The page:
By Imraan Buccus
Now that the International Criminal Court has issued an arrest warrant for Vladimir Putin, there is going to be a frenzy of condemnation of the South African government as we get closer to the Brics meeting to be held here in August.
The large chunk of our commentariat and media, along with parts of the academy, that sees itself as part of the West, and is largely uncritical of the West, will be apoplectic. This is the same grouping that is enraged by white suffering resulting from the war in Ukraine and silent on Black suffering resulting from the wars in Ethiopia and Yemen. They are enraged by the South African state undertaking military exercises with Russia and China but silent, or even excited, when our state does the same with the US military. They see China as a threat to world security and the US as a guarantor of that security when it is the US that has invaded and bombed vastly more countries than any other state in the world. They obsess about Russian ‘disinformation’ but never use this term to describe American propaganda, such as the lies about ‘weapons of mass destruction’ in Iraq, or the evident spin around the destruction of the Nord Stream Pipeline.
All powerful states run intelligence operations to shape global opinion. The Russians do it, the Chinese do it, and so do the US and the European powers. They all engage in ‘disinformation’. Some years back Edward Snowden leaked a training manual developed by the Government Communications Headquarters (GCHQ), a UK intelligence agency. The whole manual, which can now be viewed on the website of the American Civil Liberties Union, is a guide to generating effective online disinformation. But despite this, there are no South African academics working on ‘UK disinformation’.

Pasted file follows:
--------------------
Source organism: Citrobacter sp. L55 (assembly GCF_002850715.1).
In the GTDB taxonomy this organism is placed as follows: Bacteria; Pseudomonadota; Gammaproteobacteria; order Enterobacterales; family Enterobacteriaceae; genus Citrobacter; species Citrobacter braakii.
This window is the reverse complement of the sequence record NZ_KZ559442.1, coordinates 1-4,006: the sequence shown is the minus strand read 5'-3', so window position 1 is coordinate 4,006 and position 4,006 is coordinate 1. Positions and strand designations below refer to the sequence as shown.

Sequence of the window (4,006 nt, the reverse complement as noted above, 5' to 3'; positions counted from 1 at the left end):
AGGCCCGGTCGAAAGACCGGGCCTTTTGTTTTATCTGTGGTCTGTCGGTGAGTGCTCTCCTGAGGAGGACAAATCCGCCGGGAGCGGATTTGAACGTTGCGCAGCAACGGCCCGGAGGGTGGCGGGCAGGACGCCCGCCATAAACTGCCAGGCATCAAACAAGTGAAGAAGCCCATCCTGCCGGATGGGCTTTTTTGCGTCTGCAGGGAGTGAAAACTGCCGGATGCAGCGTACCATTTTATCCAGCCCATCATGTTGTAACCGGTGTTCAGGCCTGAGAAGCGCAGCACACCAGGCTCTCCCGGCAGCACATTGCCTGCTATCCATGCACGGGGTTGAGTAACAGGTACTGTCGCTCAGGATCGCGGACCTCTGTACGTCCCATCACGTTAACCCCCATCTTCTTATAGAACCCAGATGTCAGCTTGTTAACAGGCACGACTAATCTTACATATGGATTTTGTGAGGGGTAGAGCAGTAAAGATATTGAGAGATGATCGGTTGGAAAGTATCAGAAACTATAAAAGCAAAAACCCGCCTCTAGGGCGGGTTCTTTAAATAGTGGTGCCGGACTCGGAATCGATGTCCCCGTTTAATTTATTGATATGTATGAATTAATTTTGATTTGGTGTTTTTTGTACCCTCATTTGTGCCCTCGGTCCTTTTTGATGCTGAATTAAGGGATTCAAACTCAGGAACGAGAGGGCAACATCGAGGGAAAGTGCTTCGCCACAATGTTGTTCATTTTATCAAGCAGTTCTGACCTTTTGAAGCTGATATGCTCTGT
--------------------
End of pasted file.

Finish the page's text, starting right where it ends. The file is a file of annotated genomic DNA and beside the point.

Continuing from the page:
There are a number of analysts who, looking at both these extraordinary double standards and the history of colonialism and neo-colonialism, argue that we should be siding with Russia and China against the West. This is not my view. My view is that South Africa should remain non-aligned and seek to build, as Thabo Mbeki did, an independent African presence in world affairs.
When it comes to understanding global issues, we should assess each state and its actions on the basis of a rigorous examination of the evidence rather than simply following behind the West, or any other global power, like sheep.
If we take an independent and fact-based look at the ICC and its arrest warrant for Putin a few things are immediately obvious.
One is that the state responsible for the most war crimes in the world since the end of the Second World War, the United States, does not recognise the jurisdiction of the ICC. This means that US war criminals, such as George Bush, cannot be brought before the court. This is a huge problem for the legitimacy of the court and raises real questions as to whether other states should continue to support the court. Israel, a US client state, has also refused to recognise the authority of the court. Benjamin Netanyahu would clearly have a case to answer if the court was universally recognised and treated all states equally.
India, China, and Indonesia also do not recognise the court. These are all powerful states and an international court that is not recognised by the two most powerful states in the world – China and the US – along with several other powerful states clearly has very limited power and legitimacy. The list of people that have been indicted by the court shows, clearly, that prior to the move against Putin, the court has been willing or able, or both, to target leaders from small, weak states. The move against Putin does mark a new departure for the court, but unless the leaders of powerful states like China, the United States and India, as well as US client states like Israel, could conceivably be prosecuted the court’s legitimacy rests on very shaky ground.